Of course, prostate problems are not a modern invention! That said, there is much about the modern lifestyle which predisposes men to issues in this area. The issues which men have in terms of discomfort, problems with passing water and occasional blood in the water have affected men since time began, and the diagnostic systems of Chinese medicine have ways of looking at the symptoms which are the same whatever the system of medicine in use and placing them within a framework which interprets them as blockages and changes in the flow of energy.

The great strength of Chinese medicine is that if places these disturbances in the context of the overall pattern of energy. This causes what many western physicians find problematic, the same disease being treated in as many different ways as there are patients. This means that the symptoms are seen as alarm bells that the whole system is out of balance, and rather than simply treat what appears to be wrong, Chinese medicine tries to address the underlying causes.

This means that in practice we find it quite difficult to say 'yes it will ' or 'no it won't' without seeing the patient in whom the condition manifests. We are not alone in this; the great Canadian physician William Osler often said 'The good physician treats the disease; the great physician treats the patient who has the disease'. This is, we believe, the way to achieve lasting change.

The best advice we can give, then, is that you visit a BAcC member local to you and see if they can offer you a brief chat about whether they think that acupuncture treatment would be beneficial for you. Most are happy to give up a little time without charge to prospective patients, and it means that someone can make a properly informed choice about what to do.


Q. I'm looking at acupuncture courses, I'm currently studying an ITC in massage and anatomy, physiology and pathology. I have been looking at travelling to China to study but am finding info about transferable qualifications tricky to find. Is their a recognised international qualification for acupuncturists?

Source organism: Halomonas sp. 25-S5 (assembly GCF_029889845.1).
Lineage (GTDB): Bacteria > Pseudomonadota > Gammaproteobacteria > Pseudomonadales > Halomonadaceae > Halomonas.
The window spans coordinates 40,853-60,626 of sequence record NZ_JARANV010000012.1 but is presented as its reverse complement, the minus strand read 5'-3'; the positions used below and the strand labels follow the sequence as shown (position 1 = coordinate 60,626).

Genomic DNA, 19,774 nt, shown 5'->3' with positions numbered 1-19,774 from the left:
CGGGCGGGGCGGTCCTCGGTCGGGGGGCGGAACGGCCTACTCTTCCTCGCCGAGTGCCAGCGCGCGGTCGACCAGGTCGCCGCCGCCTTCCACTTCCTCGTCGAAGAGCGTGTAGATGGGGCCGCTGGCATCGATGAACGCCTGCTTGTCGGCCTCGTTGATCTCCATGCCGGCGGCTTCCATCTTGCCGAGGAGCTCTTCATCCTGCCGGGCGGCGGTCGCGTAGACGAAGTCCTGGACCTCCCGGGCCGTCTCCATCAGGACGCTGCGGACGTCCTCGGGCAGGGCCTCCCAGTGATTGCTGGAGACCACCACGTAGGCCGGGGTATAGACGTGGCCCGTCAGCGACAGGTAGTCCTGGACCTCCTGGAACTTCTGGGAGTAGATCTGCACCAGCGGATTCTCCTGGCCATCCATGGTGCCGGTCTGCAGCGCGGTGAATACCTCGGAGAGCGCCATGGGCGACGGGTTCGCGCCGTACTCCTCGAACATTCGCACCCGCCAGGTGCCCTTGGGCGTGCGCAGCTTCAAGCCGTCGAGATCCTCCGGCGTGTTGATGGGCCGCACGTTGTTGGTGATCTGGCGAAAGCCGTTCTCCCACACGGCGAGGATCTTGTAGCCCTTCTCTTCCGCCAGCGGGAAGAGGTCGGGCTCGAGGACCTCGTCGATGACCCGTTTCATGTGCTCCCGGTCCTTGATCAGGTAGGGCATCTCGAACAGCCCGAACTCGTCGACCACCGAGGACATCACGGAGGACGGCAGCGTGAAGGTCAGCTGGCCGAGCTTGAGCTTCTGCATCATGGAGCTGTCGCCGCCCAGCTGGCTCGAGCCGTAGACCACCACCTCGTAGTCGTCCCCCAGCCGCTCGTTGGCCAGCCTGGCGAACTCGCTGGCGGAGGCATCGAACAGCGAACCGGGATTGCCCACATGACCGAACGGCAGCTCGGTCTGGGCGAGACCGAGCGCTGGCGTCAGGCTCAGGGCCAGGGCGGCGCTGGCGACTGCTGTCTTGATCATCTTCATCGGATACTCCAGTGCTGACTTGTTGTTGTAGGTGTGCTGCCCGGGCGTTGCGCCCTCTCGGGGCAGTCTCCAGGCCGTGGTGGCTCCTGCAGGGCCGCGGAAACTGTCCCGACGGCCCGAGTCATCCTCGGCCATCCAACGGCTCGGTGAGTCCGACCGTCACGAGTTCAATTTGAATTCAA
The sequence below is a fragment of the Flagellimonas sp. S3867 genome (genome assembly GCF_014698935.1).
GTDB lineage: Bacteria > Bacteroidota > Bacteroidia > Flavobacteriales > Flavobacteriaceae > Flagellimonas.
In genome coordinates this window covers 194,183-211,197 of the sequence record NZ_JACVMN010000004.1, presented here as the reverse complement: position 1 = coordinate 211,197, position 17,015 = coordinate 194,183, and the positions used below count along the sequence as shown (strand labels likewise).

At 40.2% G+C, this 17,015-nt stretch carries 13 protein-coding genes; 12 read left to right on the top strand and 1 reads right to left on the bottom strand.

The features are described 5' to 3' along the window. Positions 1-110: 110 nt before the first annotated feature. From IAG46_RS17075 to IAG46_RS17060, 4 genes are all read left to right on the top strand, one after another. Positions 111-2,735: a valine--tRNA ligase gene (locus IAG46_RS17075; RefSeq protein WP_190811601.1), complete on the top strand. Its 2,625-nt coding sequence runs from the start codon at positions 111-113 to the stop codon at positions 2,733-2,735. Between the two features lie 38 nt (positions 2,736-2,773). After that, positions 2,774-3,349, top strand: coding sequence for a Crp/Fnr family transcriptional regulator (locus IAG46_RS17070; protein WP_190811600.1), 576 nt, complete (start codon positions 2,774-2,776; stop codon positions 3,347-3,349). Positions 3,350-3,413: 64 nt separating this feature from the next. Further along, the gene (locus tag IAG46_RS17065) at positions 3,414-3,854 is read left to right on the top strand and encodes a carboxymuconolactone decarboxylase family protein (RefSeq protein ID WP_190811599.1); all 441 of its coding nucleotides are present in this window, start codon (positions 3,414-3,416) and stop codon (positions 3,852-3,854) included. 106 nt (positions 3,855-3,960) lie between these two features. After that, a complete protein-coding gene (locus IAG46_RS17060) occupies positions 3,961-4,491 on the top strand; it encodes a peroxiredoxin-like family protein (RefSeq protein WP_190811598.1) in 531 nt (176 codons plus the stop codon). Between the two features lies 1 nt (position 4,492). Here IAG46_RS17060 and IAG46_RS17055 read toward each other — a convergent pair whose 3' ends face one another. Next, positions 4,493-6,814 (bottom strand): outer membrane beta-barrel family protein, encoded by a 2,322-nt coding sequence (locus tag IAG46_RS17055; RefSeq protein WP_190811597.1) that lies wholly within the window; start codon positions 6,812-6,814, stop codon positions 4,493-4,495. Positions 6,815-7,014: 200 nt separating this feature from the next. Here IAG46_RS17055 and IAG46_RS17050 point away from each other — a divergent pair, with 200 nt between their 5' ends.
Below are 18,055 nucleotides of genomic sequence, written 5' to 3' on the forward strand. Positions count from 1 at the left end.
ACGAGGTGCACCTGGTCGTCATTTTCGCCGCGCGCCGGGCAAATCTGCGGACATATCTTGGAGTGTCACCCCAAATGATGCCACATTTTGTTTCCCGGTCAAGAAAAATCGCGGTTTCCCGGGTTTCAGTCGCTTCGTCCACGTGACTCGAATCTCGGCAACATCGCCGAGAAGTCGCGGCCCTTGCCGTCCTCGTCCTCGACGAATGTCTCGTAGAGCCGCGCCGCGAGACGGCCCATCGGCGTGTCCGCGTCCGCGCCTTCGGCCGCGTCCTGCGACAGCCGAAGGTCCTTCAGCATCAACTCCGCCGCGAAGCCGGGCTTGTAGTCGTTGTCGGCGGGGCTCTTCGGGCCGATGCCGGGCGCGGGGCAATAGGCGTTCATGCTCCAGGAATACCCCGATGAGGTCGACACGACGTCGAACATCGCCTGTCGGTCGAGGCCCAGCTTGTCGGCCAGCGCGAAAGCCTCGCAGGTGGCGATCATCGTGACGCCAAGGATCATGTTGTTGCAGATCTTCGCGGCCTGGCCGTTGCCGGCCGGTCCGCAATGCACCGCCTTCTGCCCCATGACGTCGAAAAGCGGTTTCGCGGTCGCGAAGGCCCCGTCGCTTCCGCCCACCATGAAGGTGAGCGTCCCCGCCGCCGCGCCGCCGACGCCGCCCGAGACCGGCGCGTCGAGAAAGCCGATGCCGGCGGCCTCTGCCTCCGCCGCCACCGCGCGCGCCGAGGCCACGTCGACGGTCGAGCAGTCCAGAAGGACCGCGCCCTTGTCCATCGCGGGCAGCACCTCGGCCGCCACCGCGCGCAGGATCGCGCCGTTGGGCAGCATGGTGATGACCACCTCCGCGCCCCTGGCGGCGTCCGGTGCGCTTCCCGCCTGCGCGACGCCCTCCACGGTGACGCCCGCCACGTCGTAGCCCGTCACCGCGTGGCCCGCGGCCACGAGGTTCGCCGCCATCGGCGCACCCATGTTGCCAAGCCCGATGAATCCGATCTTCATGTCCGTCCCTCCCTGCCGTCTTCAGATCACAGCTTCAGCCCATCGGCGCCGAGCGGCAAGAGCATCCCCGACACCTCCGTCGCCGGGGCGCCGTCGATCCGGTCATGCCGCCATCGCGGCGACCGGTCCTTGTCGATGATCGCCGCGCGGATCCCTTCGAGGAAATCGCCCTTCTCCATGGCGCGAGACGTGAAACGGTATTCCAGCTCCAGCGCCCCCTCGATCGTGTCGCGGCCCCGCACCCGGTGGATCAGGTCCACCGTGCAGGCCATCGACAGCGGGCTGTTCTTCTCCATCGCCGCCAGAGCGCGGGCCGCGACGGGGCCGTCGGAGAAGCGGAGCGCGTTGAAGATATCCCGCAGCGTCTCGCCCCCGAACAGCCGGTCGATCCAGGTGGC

A. Sadly, there isn't an internationally recognised standard for acupuncture training, and what you may find is that there is an almost infinite variety of training courses in China which can range from 3 month intensive training to seven years full degree and beyond. A problem we have often had in the BAcC is finding out from Chinese practitioners who apply to join the BAcC exactly what their training entailed, so difficult can it be to get hold of course transcripts which map onto the requirements for entry into the BAcC.

The situation is certainly better than it used to be because of the standardisation of training around the style rather confusingly called TCM (Traditional Chinese Medicine) This become a kind of universally acknowledged system because there will always be TCM associations in every country, and most will operate some form of reciprocal recognition with courses in universities with which they have close ties. This doesn't apply to the BAcC which has always been a broad church and has people who practise all sorts of Traditional East Asian systems as well as TCM, but the ATCM, another major association, does have links with particular Chinese courses.

Generally speaking, though, most professional associations have accreditation processes which offer automatic entry to graduates whose teaching institutions they recognise, and then operate an individual application route for people who trained elsewhere. The BAcC, for example, set up the British Acupuncture Accreditation Board over twenty five years ago, an independent body which accredits courses, and the standards which it applies for courses in terms of content are used to assess the training of individual applicants. You can read about how we do this here

and you will find the Board's site interesting, not least because it has useful information for prospective students and training standards but also because it lists accredited institutions, ones that have met its standards. It might be worth considering whether any of these might meet your needs. It's certainly cheaper than travelling to China, and has a level of quality assurance built into it. The worst outcome would be to find that after the expense and inconvenience your training wasn't adequate. This sounds improbable, but we have seen it happen, and it's heartbreaking to have to tell someone that after two or three years work they have to start again.